BlueScope shares hit hard on earnings slide

Company News

by Glenn Dyer

BlueScope Steel (ASX:BSL) shares ended down 10% on Monday after orders for steel slid in most of its major regions in the six months to December, taking prices and earnings with them.

And that sharp fall in earnings – of more than $1 billion – has finally wiped out the memory of the company’s great earnings boom in 2021-22 when underlying EBIT surged to an all-time high of $3.798 billion.

And if the guidance yesterday for underlying EBIT around the $1.4 billion mark is any guide, the overall drop will be well over $2 billion for the year to June 30.

Interim dividend was set at an unchanged 25 cents per share, though this year’s payout will be fully franked for the first time since 2018 now that BlueScope has exhausted Australian tax losses and restarted tax payments.

The December half saw $120 million of stock was bought through the $500 million buy-back and the BSL board has approved an extension of the buy-back program, to allow the remaining capacity of up to $380 million to be bought over the next 12 months.

That will provide handy support for the shares which face more downward pressure from the slide in demand for steel. The shares ended at $17.84 but the 10% loss on the day trimmed the year’s gain to just over 6%.

BlueScope reported a December half year net profit after tax of $599 million, down $1,045 million from the December, 2021 half year. Underlying EBIT for the half year was $851 million.

That will see underlying EBIT in the range of $480 to $550 million “This is lower than 1H FY2023 mainly due to softer Asian and Midwest steel spreads, and is subject to spread, foreign exchange and market conditions,” BSL said on Monday.

That will put the underlying EBIT around $1.33 billion to $1.455 billion and substantially lower than the huge $3.778 billion in 2021-22. Net profit will be substantially less than the $2.768 billion for the same year.

CEO Mark Vassella said on Monday “This result demonstrates the resilience of our diversified business model, as the strength in many of our downstream businesses and operations partly offset the impact of steel spreads softening from record levels.

“Operating cash flow for the half year, after capital expenditure, was $751 million and the balance sheet remains strong with $606 million net cash. This position continues to enable us to invest in long-term growth and deliver returns to shareholders through the economic and steel price cycle.

Earnings in Australia and the US fell in the half year and face further weakness this half.

The company’s Australian steel products business delivered underlying EBIT of $274 million – down 55% on the prior half. BSL said dispatches softened as customers lowered inventories amid falling prices.

Its North Star business’ in the US state of Ohio saw a 70% slump in underlying EBIT to $202 million, but its North American buildings and coated products leg saw underling EBIT jump 118% to $173 million.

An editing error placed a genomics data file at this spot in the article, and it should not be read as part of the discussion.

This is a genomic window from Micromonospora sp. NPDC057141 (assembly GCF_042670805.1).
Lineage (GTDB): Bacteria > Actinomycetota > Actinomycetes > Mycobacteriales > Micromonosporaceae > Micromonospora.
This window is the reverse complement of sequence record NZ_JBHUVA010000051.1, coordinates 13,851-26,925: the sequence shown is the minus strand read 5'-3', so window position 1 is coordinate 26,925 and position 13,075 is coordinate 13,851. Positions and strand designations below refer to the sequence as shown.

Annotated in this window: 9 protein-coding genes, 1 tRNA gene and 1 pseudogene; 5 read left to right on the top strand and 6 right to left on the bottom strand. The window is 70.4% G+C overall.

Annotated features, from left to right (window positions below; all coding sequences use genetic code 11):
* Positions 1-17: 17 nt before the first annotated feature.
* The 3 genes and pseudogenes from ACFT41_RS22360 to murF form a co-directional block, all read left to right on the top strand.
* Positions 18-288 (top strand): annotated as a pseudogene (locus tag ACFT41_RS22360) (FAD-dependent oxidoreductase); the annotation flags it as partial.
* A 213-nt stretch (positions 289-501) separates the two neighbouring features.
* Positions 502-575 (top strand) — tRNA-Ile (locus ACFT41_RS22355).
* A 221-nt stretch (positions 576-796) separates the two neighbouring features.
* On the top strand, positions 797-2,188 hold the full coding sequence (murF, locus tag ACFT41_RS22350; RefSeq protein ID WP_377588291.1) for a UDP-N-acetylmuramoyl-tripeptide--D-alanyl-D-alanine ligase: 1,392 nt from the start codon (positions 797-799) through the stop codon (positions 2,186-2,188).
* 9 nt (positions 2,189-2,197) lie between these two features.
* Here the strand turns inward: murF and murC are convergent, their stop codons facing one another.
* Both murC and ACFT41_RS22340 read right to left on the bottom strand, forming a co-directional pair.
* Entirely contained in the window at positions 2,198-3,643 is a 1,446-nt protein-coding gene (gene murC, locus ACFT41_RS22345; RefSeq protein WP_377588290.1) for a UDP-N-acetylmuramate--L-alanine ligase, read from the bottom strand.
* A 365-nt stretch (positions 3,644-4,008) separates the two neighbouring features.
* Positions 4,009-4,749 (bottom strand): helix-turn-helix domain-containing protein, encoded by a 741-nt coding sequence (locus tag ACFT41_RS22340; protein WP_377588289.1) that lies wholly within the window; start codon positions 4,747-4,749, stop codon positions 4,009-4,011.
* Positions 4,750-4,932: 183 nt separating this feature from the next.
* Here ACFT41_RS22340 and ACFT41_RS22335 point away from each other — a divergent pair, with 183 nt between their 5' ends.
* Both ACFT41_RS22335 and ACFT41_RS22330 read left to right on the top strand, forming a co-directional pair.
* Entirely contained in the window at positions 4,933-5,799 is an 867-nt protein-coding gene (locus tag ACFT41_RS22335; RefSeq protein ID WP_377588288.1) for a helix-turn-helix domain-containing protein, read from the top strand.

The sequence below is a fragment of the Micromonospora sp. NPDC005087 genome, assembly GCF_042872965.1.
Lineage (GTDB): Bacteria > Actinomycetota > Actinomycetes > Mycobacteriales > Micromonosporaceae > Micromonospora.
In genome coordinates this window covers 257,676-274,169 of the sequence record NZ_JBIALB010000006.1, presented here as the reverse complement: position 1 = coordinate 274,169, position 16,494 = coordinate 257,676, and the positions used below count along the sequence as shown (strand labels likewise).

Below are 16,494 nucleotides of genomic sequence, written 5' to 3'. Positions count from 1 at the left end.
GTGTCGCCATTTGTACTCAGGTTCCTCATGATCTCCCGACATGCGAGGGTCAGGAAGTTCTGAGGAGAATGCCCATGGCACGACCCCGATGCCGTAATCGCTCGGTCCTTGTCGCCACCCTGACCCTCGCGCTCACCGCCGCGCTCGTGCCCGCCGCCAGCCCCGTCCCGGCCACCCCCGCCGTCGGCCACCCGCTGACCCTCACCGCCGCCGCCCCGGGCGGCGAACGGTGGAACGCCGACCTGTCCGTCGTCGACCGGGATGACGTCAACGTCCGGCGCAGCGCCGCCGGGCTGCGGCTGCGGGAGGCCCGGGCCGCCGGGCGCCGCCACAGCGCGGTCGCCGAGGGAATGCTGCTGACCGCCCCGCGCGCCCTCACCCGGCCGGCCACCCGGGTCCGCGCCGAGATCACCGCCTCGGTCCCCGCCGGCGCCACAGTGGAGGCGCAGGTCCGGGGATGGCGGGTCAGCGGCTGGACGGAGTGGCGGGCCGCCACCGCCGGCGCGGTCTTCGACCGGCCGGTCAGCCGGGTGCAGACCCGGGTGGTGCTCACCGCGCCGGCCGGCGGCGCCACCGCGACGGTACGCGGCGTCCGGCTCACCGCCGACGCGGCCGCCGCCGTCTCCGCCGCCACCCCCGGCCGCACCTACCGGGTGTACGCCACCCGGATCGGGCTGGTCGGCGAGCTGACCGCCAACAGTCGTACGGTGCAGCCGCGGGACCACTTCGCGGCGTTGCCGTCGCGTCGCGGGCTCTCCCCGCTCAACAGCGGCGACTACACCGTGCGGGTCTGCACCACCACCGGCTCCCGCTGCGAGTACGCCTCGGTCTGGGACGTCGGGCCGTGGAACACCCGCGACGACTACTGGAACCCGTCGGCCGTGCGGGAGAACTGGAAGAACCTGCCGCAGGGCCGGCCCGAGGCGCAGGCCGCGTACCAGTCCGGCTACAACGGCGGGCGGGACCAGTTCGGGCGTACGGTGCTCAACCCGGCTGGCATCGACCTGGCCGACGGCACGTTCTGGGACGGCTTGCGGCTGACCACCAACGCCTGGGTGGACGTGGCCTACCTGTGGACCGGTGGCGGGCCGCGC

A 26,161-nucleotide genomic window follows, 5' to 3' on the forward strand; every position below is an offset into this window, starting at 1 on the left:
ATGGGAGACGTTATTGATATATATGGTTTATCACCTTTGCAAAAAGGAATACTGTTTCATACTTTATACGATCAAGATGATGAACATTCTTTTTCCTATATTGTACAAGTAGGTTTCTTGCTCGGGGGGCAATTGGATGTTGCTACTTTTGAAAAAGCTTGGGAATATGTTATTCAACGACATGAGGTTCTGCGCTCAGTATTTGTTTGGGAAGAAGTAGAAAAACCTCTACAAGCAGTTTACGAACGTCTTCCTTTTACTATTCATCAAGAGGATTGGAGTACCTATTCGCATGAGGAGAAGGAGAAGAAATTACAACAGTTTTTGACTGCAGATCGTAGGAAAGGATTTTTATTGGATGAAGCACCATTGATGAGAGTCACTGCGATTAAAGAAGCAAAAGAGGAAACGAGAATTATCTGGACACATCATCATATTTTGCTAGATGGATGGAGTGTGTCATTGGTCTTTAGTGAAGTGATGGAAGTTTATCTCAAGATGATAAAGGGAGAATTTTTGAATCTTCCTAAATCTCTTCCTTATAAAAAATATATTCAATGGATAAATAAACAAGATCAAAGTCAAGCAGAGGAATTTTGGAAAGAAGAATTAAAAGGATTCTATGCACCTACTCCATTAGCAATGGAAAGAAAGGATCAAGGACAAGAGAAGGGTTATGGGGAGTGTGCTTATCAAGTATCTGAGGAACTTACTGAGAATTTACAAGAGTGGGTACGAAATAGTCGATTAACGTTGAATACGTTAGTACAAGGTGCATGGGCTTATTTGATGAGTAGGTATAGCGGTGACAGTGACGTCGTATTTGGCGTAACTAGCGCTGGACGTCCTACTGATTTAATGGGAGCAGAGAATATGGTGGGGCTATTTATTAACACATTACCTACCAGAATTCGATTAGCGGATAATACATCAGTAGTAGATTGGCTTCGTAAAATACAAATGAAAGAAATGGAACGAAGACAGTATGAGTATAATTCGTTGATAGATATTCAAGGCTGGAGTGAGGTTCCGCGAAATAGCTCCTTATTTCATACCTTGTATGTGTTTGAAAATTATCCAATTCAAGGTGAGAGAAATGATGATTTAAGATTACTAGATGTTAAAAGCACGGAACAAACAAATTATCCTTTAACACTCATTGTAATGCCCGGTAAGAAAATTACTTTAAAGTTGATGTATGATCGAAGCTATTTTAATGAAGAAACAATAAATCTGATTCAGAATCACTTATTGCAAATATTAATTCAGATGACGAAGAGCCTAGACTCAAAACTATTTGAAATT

BSL remains very upbeat about its US operations, even after the slump in the December half.

“BlueScope continues to see the US as a great place to make and sell flat steel products, and at full capacity, North Star will represent approximately 5 per cent of total annual US flat steelmaking production.

“The confidence in this view is supported both by the recent consolidation amongst industry participants and by ongoing growth in demand for steel in this large market – particularly with the need for large scale infrastructure investment, development of steel intensive renewable energy systems and the build out of e-commerce infrastructure over the coming decade.

“The ramp up of the expansion at North Star is advancing well, as the team has increasing success in sequencing the steel flows from the equipment into the existing operations. Expectations continue to be that the full ramp up will progress over an 18-month period from August 2022.

“BlueScope Recycling has continued to gather momentum, through a number of low capital capacity projects and the acquisition of the Mansfield, Ohio site in August 2022.

“1H FY2023 marked the first six months of BlueScope ownership of the Coil Coatings business, now known as BlueScope Coated Products. This business will provide BlueScope with a range of near-term synergies and medium to longer-term “growth potential through process and technology upgrades, product development and the introduction of branded and packaged products. The integration and execution of the business case is underway, with preliminary progress encouraging.”

Do you get the feeling that BlueScope is more enthusiastic about the US market than anywhere else?

Glenn Dyer

Glenn Dyer has been a finance journalist and TV producer for more than 40 years. He has worked at Maxwell Newton Publications, Queensland Newspapers, AAP, The Australian Financial Review, The Nine Network and Crikey.

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